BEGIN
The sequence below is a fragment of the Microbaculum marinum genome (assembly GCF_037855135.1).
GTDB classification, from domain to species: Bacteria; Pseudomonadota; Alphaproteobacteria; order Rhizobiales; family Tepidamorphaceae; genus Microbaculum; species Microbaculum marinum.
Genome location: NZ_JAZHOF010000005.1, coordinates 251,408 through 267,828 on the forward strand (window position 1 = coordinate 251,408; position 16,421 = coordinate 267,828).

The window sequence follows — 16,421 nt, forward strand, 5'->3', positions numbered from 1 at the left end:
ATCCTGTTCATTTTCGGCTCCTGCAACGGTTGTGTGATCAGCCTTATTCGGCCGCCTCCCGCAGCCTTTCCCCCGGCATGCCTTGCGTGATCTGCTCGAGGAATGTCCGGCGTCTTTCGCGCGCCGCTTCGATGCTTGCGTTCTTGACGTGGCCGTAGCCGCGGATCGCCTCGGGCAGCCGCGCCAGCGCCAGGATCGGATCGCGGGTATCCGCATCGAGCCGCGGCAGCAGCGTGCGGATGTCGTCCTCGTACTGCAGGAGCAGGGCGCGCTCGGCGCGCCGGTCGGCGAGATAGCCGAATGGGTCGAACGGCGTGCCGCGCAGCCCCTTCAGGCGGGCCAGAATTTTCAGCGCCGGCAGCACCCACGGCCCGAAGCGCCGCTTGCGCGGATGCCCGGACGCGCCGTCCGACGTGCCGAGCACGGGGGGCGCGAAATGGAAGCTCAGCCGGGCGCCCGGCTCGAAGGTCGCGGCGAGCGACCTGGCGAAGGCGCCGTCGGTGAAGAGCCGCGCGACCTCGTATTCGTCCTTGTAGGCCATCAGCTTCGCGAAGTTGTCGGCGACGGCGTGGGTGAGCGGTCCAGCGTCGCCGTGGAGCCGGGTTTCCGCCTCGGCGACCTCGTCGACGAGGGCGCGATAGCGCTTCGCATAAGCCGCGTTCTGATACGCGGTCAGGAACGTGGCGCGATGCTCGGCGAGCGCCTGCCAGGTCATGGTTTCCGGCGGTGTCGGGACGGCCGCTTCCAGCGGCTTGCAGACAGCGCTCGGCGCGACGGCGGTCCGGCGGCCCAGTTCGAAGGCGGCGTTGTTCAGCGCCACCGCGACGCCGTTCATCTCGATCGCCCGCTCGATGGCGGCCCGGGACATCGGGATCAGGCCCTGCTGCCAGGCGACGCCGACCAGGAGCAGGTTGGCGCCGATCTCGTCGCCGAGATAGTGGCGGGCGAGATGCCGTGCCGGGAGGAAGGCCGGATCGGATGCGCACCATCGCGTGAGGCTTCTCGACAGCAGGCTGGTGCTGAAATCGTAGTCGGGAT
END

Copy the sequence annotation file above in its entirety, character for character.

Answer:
The sequence below is a fragment of the Microbaculum marinum genome (assembly GCF_037855135.1).
GTDB classification, from domain to species: Bacteria; Pseudomonadota; Alphaproteobacteria; order Rhizobiales; family Tepidamorphaceae; genus Microbaculum; species Microbaculum marinum.
Genome location: NZ_JAZHOF010000005.1, coordinates 251,408 through 267,828 on the forward strand (window position 1 = coordinate 251,408; position 16,421 = coordinate 267,828).

The window sequence follows — 16,421 nt, forward strand, 5'->3', positions numbered from 1 at the left end:
ATCCTGTTCATTTTCGGCTCCTGCAACGGTTGTGTGATCAGCCTTATTCGGCCGCCTCCCGCAGCCTTTCCCCCGGCATGCCTTGCGTGATCTGCTCGAGGAATGTCCGGCGTCTTTCGCGCGCCGCTTCGATGCTTGCGTTCTTGACGTGGCCGTAGCCGCGGATCGCCTCGGGCAGCCGCGCCAGCGCCAGGATCGGATCGCGGGTATCCGCATCGAGCCGCGGCAGCAGCGTGCGGATGTCGTCCTCGTACTGCAGGAGCAGGGCGCGCTCGGCGCGCCGGTCGGCGAGATAGCCGAATGGGTCGAACGGCGTGCCGCGCAGCCCCTTCAGGCGGGCCAGAATTTTCAGCGCCGGCAGCACCCACGGCCCGAAGCGCCGCTTGCGCGGATGCCCGGACGCGCCGTCCGACGTGCCGAGCACGGGGGGCGCGAAATGGAAGCTCAGCCGGGCGCCCGGCTCGAAGGTCGCGGCGAGCGACCTGGCGAAGGCGCCGTCGGTGAAGAGCCGCGCGACCTCGTATTCGTCCTTGTAGGCCATCAGCTTCGCGAAGTTGTCGGCGACGGCGTGGGTGAGCGGTCCAGCGTCGCCGTGGAGCCGGGTTTCCGCCTCGGCGACCTCGTCGACGAGGGCGCGATAGCGCTTCGCATAAGCCGCGTTCTGATACGCGGTCAGGAACGTGGCGCGATGCTCGGCGAGCGCCTGCCAGGTCATGGTTTCCGGCGGTGTCGGGACGGCCGCTTCCAGCGGCTTGCAGACAGCGCTCGGCGCGACGGCGGTCCGGCGGCCCAGTTCGAAGGCGGCGTTGTTCAGCGCCACCGCGACGCCGTTCATCTCGATCGCCCGCTCGATGGCGGCCCGGGACATCGGGATCAGGCCCTGCTGCCAGGCGACGCCGACCAGGAGCAGGTTGGCGCCGATCTCGTCGCCGAGATAGTGGCGGGCGAGATGCCGTGCCGGGAGGAAGGCCGGATCGGATGCGCACCATCGCGTGAGGCTTCTCGACAGCAGGCTGGTGCTGAAATCGTAGTCGGGAT